Our 8th graders met in boy and girl breakout groups with Maureen Daily, Head of the Middle School and Chris Tate, Dean of the Middle School. The discussion for boys included a brief discussion on Well Being, Emotional Intelligence, and Purpose. The boys then begin their Gallup Clifton Strengths (previously called StrengthFinders) questionnaire. The report they will receive from this work will include their 5 Strengths, and a detailed narrative on how to utilize these strengths as students and young adults. We will continue this work in week 4 of this series. Here is the link to the website: https://www.gallup.com/cliftonstrengths/en/252137/home.aspx

The 8th grade girls talked through different ways that students sometimes approach conflict, and the importance of "girls lifting up girls" throughout their years.  They discussed negative ways students sometimes manage conflict and during our next Life 101 meeting, they will focus on positive techniques to utilize when there are disagreements. 

 

PGPA UPCOMING EVENTS

 

We have a wonderful variety of events and volunteer opportunities coming up over the next few weeks. 

1) PGPA Merchandise Sale | Sept. 22 | 8:00 - 9:30 am | Head of School's Lawn (205 Albemarle) 

2) Moms In Prayer | Mondays from 8:30-9:30 in the cafeteria. On September 27th, all chaplains will be with us for at least part of the meeting based on their schedules. Also, on the 27th, we will proceed to Three Little Birds for coffee/breakfast and more conversation regarding our vision and planning. We are expecting 9:45-11:00 time-frame.

3) Fathers' Night Out | September 29 | 6:30 - 9:30 at Munkle Brewing. Learn more and RSVP HERE. 

4) Diversity & Inclusion Parent Alliance | October 1 | 8:15 AM | PG Head Chaplain Palmer Kennedy discusses the intersection of our Episcopal identity and diversity, equity, and inclusion. MORE DETAILS HERE! 

5) Volunteer Opportunities - Halloween Carnival, LS Library, Sporting Events and MORE! Visit the PGPA web page. 

FAMILY WELLNESS SURVEY REMINDER: Take five minutes this week to complete the PGPA Family Wellness Survey to help guide parent programming this year. SURVEY LINK HERE.

 

IMPORTANT LINKS

Contact


MAUREEN DAILY
Head of the Middle School
843.402.4695
mdaily@portergaud.edu

CHRIS TATE
Dean of the Middle School
843.402.4659
ctate@portergaud.edu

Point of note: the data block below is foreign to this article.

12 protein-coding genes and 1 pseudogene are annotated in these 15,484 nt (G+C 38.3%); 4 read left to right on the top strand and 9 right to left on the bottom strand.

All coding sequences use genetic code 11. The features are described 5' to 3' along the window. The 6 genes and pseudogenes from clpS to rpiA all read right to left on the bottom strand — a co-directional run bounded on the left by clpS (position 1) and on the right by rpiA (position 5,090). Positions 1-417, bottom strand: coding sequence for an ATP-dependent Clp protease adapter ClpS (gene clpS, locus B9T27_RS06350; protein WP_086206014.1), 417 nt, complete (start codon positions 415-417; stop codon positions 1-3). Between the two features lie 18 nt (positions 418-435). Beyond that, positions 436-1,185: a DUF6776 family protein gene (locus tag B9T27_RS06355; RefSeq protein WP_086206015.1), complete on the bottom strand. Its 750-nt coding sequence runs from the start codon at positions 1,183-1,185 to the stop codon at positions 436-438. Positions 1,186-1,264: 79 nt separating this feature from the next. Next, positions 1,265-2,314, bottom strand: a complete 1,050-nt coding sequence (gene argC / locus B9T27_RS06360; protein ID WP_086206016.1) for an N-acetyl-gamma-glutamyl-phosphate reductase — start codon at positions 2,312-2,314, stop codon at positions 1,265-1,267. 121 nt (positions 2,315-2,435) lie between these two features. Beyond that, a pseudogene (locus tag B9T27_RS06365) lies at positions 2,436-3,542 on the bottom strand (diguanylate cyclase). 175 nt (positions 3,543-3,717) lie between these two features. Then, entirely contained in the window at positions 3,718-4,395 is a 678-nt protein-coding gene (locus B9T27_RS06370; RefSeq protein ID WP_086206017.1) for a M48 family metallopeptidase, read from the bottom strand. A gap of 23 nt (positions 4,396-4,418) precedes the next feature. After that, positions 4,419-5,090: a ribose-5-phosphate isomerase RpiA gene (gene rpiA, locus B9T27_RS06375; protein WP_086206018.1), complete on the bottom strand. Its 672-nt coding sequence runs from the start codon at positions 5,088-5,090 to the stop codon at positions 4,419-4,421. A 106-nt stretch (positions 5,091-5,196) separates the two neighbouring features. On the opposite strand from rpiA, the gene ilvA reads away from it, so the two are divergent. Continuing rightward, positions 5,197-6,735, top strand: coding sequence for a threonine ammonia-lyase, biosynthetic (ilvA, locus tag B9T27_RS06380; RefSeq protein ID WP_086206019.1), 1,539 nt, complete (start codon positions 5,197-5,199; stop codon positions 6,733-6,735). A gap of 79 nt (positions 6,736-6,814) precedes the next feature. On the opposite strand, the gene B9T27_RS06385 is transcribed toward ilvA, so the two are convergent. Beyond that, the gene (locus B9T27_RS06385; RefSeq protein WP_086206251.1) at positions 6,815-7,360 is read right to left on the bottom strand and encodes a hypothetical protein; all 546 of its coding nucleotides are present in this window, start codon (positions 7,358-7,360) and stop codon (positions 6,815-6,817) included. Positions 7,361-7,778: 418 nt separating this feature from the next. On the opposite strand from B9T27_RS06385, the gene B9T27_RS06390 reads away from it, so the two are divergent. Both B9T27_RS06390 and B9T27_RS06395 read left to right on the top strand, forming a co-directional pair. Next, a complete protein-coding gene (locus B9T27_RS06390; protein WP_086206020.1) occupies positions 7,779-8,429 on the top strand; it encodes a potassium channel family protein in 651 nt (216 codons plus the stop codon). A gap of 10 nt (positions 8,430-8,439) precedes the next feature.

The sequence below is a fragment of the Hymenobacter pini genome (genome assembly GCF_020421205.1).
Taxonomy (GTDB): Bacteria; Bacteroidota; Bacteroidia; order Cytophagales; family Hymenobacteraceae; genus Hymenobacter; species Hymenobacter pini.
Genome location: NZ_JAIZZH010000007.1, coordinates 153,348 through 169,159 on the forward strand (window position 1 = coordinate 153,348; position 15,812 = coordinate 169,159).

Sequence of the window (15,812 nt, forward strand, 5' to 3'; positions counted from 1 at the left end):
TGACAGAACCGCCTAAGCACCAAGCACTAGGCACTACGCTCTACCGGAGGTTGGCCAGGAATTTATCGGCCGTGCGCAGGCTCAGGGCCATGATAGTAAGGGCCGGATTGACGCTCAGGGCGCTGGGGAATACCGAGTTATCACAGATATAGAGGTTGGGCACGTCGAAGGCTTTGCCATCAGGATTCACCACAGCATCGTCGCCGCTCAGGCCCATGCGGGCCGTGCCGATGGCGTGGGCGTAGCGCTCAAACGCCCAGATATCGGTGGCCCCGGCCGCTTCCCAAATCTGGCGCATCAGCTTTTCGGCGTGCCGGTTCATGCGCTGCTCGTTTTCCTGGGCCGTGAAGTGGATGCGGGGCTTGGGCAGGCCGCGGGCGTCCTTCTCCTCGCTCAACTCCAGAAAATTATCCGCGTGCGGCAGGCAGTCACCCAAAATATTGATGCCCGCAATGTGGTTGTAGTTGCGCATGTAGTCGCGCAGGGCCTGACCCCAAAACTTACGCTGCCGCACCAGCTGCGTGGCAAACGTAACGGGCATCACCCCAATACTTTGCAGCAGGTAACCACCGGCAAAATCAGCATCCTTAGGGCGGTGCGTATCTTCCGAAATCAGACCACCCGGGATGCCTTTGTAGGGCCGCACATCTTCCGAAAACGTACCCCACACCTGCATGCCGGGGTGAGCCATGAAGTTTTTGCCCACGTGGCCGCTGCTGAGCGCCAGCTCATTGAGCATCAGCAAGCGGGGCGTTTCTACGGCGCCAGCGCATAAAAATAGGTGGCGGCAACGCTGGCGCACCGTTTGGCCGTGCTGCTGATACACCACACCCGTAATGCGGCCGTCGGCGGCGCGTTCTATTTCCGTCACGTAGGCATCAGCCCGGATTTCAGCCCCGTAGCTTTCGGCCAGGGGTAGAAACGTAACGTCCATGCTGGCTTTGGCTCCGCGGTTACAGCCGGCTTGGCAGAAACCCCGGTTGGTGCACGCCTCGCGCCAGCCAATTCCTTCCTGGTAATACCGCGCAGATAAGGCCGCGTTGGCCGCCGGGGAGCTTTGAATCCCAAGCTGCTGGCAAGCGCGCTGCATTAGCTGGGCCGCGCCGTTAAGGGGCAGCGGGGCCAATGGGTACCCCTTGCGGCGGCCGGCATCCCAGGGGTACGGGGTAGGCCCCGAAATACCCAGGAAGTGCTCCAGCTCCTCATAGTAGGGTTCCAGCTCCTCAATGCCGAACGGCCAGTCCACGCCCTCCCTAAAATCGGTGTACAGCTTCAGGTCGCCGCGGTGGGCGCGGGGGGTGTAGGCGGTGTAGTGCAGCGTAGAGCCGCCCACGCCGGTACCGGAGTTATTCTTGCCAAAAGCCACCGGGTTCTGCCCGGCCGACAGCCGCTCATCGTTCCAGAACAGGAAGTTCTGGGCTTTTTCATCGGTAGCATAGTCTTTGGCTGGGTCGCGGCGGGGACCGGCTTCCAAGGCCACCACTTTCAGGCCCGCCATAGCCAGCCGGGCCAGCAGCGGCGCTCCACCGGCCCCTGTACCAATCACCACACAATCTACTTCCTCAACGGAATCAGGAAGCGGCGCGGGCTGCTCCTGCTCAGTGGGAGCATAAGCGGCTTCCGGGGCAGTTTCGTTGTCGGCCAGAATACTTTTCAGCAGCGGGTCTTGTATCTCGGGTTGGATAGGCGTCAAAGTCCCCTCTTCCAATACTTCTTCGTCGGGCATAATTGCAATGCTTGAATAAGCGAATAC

FLO SANDERS
Counselor 
843.402.4683
fsanders@portergaud.edu

HENRIETTA RIVERS
Chaplain
843.763.3814
hrivers@portergaud.edu

Upcoming Events

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Cyclone Sports Update

Tomorrow (Friday) will be homecoming.  For the current students, that means a week of dressing up in themed spirit wear, the crowning of a queen, and a dance on Saturday.  For Coach Bowles and his staff, it’s a series of distractions they hope won’t interfere with the business of trying to win our football game vs. Pinewood.  But traditionally, homecoming is about the alumni coming home to their alma mater.  And this year in particular, after over a year of disruptions, it’s about all of us coming “home” together to John Singleton Field, not only for a game and a halftime show, but for a chance to celebrate what it means to be Cyclones.

Back when I was teaching middle school history, I sometimes wondered who exactly was the “client” to whom I was providing my “product.”  Certainly, the parents paid the tuition, and wanted the best for their own children.  And the 13-year-olds in the seats deserved to get my best effort every day.  But I eventually landed on the idea that my real customer was that same 13-year-old kid, ten or fifteen or even twenty years later, who would only then have the perspective to appreciate that even some of the stuff they didn’t enjoy was part of a terrific education.

Just this past week, I’ve had the opportunity to speak with several alumni and parents of alumni in various contexts.  Of course, all of those conversations touched upon athletics in some way--nobody calls the AD about the physics curriculum (and if they did, they’d just find out that a retired track coach thinks acceleration is the answer to pretty much everything).  But across the board, what stood out is that the memories made being a Cyclone, whether they were of wins or losses, practices or bus rides, teammates or rivalries, grow fonder and fonder as time passes.  That’s been my own experience as an alumnus, and that’s what we want for everyone who comes home to homecoming.  

See you there.  Go Cyclones!

Coach Salley